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Christmas club accounts: Are they worth it?

A Christmas savings account can help you save for the holidays, but they’re not known for offering high rates.

A dedicated Christmas club account, often called a Christmas savings account, could help you prepare for the often-expensive holiday. Not only can these accounts help you avoid taking on more debt for the holiday season, but they’re also interest-bearing, so your savings can grow without lifting a finger. But their rates are often very low compared to other deposit accounts, so there are better alternatives to check out.

How do Christmas Club accounts work?

Christmas club accounts are short-term savings accounts designed for holiday expenses. You earn interest on deposits made into the account during the year. Around October or November, you’ll get access to your balance, usually through a delivered check or a direct deposit into your chosen bank account.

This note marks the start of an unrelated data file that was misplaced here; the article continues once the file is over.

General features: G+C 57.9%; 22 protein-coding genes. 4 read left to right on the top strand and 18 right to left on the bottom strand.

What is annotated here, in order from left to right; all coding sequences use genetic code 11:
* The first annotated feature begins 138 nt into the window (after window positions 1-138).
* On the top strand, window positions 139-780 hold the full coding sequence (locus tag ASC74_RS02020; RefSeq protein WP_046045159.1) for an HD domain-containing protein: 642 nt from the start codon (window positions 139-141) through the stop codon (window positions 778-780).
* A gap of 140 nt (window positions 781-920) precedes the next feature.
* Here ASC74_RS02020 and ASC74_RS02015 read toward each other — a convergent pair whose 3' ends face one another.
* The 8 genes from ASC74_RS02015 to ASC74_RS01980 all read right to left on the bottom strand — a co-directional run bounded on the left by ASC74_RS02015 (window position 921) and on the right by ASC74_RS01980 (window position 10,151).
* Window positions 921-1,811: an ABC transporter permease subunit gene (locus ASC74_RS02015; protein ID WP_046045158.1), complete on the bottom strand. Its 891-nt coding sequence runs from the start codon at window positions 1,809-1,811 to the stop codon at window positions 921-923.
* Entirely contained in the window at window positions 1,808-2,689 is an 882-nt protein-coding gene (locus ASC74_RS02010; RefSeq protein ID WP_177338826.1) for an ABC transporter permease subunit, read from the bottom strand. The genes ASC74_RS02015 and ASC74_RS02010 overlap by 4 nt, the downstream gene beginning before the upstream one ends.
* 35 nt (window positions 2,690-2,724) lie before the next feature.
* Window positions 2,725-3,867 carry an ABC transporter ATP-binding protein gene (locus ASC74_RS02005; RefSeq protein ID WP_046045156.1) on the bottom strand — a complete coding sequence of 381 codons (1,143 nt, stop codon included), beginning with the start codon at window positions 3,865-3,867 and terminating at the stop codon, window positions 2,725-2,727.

Christmas club accounts can help you avoid borrowing to pay for holiday expenses, and they come with early withdrawal penalties to dissuade you from withdrawing your funds too early. Penalty fees are typically around $10 per withdrawal.

Banks and credit unions often offer Christmas club accounts, but these are usually smaller institutions. It’s best to open them early in the year, preferably in January, so you have more time to save before the holidays. Many accounts allow for weekly or monthly deposits or automatic deposits for seamless savings.

Is a Christmas Club account worth it?

Christmas savings accounts are worth it if you’re frequently tempted to pull cash out of your savings. Americans spend nearly $1,000 each year on holiday gifts, according to a recent Gallup poll(1). So depositing around $90 for 11 months would get you to that typical budget. And with the strict early withdrawal penalties, you’re more likely to think twice before withdrawing your Christmas savings.

Since Christmas savings accounts don’t let you withdraw your money, it’s best to get one if you already have an emergency fund set up with a savings account. That way, you can withdraw your money easily in case of an emergency.